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One Way To Conserve on the Ranch and Farm

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Agriculture and ranching consume a substantial amount of potable and pumped water around the country, and to some extent in Northern New Mexico. In some areas of the US, farms and livestock consume up to 60% of overall water use. This water is usually either clean, highly processed potable water or well water pumped from precious underground aquifers. This is not a great use for this water given that a cheaper, better and proven alternative is readily at hand. Rainwater is FREE and sometimes very plentiful even in the arid southwest; it is no wonder its use is growing for agriculture and for ranching purposes. Not only does using rainwater save processing and/or transporting water; it also saves energy and helps the environment.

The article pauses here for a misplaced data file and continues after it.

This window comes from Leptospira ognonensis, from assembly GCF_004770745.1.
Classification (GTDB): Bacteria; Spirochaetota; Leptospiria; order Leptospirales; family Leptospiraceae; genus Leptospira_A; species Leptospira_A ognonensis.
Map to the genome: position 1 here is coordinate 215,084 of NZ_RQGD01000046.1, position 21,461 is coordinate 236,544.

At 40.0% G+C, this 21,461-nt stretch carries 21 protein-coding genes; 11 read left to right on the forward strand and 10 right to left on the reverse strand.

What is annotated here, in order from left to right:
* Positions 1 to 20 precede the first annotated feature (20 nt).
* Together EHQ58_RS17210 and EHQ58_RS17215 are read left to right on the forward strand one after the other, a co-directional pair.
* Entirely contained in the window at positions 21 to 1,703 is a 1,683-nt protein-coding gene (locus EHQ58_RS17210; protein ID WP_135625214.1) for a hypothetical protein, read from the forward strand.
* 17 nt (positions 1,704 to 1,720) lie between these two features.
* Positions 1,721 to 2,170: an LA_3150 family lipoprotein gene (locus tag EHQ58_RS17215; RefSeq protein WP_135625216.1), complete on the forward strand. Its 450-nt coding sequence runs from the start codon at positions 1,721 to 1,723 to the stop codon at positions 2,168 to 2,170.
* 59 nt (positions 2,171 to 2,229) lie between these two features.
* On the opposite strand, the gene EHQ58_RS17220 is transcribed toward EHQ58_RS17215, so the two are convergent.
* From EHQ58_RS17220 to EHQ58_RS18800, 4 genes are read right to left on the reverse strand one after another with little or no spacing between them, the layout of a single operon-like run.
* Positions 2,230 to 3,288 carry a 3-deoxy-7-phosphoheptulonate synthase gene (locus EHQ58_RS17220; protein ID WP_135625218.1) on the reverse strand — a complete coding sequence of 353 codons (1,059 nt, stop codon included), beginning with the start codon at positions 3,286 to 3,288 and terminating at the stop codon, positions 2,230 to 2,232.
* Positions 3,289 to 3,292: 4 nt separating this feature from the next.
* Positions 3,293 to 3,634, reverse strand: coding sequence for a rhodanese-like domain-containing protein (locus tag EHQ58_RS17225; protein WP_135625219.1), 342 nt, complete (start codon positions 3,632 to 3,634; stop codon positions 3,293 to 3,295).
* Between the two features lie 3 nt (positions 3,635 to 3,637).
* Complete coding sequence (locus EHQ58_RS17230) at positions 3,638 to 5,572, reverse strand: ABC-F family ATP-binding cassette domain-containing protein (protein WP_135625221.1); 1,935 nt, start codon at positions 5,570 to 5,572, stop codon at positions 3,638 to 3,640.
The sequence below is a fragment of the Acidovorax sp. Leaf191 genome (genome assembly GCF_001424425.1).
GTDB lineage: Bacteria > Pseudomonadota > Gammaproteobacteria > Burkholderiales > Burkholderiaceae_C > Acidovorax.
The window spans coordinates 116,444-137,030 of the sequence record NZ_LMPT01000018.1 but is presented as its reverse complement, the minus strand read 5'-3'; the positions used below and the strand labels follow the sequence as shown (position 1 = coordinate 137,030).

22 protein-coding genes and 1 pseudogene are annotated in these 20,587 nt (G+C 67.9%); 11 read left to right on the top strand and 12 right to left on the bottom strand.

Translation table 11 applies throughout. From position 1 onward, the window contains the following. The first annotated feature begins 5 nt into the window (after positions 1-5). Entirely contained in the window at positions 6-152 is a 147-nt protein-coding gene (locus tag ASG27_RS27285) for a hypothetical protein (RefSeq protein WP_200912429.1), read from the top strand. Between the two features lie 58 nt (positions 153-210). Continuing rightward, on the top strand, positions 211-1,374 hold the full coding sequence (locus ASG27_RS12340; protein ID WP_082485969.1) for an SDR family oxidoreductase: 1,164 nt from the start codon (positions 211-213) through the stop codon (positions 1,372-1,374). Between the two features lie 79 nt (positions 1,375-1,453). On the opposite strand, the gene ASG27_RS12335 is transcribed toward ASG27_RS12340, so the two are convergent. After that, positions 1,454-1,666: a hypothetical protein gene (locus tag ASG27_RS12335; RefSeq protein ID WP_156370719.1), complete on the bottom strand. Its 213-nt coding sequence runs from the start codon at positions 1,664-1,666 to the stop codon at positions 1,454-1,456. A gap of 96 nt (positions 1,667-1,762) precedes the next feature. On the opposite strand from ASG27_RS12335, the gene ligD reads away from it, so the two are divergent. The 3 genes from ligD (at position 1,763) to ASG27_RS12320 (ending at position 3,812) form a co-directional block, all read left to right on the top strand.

A question I occasionally get from readers is, - "Is rainwater good for plants". I must admit I take long pause when I get this question. It is as if we have forgotten that our primary water source is the sky. If it were not for rain we would live in a very parched world. My great aunt caught rainwater for use on her summer garden; it has been a source of water for generations for both crops and livestock. My typical response is, - "Would you pour chlorine on your plants?" (Chlorine is used by most water utility companies to purify water before it arrives at your spigot.)

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